These are not great times for Indian spin, but it's an apt time indeed for a golden great to dish out pearls of wisdom to young spinners.
Erapalli Prasanna works on a bowler's action at Parsi Gym on Saturday
India's off-spinning great Erapalli Prasanna was at the Parsi Gymkhana on Saturday doing just that to a group of bowlers in a programme organised by Global Cricket School.
Former England spinner Peter Such and cricket consultant Makarand Waingankar were involved in the clinic as well. "Talent is in abundance everywhere but what we are missing out is the nurturing part. We need to guide players effectively," said the 74-year-old Prasanna.
He remarked: "When we did not have fast bowlers. We hired four West Indian fast bowlers in the early 1960s to help our batsmen get a feel of fast bowling.
"The Board also started to prepare green tops but it had a negative effect as our batsmen and the fast bowlers failed to deliver. In the process, we lost out on spinners and even our fast bowlers are not as effective which lead to a dilemma. Hence, we are now focussing more on batting."
Mindset, the key
Prasanna, who coaches in his hometown Bangalore felt spinners need to change their mindset to succeed. "The youngsters are very talented but what they lack is the mindset. They do not know if they have to bowl to contain runs or to take wickets. Even though they are good, they seem confused."
Prasanna was surprised that Ravichandran Ashwin did not figure in the India playing XI in the opening Test against Australia at Adelaide. "He should have played. He was the only bowler I had faith in and he would have been respected.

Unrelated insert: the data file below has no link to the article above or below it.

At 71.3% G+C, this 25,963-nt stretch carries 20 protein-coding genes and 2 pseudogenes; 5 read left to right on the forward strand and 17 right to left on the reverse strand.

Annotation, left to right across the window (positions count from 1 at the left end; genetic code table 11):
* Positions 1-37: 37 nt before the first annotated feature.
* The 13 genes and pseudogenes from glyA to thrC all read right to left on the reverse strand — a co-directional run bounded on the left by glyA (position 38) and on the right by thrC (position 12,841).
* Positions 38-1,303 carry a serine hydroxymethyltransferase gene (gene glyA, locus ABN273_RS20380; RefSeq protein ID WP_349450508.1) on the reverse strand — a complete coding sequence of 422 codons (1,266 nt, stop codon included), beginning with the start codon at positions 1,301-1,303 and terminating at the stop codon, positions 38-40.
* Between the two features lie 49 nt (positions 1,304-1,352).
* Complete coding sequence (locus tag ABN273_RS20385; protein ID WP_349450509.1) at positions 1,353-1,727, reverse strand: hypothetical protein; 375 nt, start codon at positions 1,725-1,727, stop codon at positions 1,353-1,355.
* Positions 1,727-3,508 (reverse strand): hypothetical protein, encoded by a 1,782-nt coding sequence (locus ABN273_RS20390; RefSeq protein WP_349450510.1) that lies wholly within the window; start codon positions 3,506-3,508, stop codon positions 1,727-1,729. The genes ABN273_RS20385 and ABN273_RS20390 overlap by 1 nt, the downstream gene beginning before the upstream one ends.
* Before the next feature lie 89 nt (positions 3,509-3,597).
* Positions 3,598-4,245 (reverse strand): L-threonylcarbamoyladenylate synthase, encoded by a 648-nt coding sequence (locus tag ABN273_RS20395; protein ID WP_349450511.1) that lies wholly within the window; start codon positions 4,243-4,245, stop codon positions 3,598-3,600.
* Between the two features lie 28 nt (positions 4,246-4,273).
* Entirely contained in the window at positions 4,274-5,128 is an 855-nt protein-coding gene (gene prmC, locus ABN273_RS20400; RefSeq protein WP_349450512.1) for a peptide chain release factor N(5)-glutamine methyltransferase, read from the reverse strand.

Erapalli Prasanna Pics/Bipin Kokate
We could have won that Test had he been there. Unfortunately, when Ashwin was picked for the next Test, the Australians were one-up in the series and were a confident team. Before the first Test, the Australians were down because of the death of Phillip Hughes and the fitness issues of Michael Clarke and we could have called the shots."
The Indian team has struggled against off-spinners – England's Moeen Ali and Aussie Nathan Lyon but Prasanna didn't seem too worried: "If you concede over 500 runs in the first innings, you are batting only to save the match. Ali bowled a good length and in the process of India trying to save the match, he became a dangerous bowler."
Speaking on India's World Cup prospects, Prasanna said: "If (left-arm spinner) Ravindra Jadeja bowls a bit slow, he is the only one who can possibly turn the ball. The batsmen are going to dominate and I feel India have an excellent chance because they have a strong batting line-up."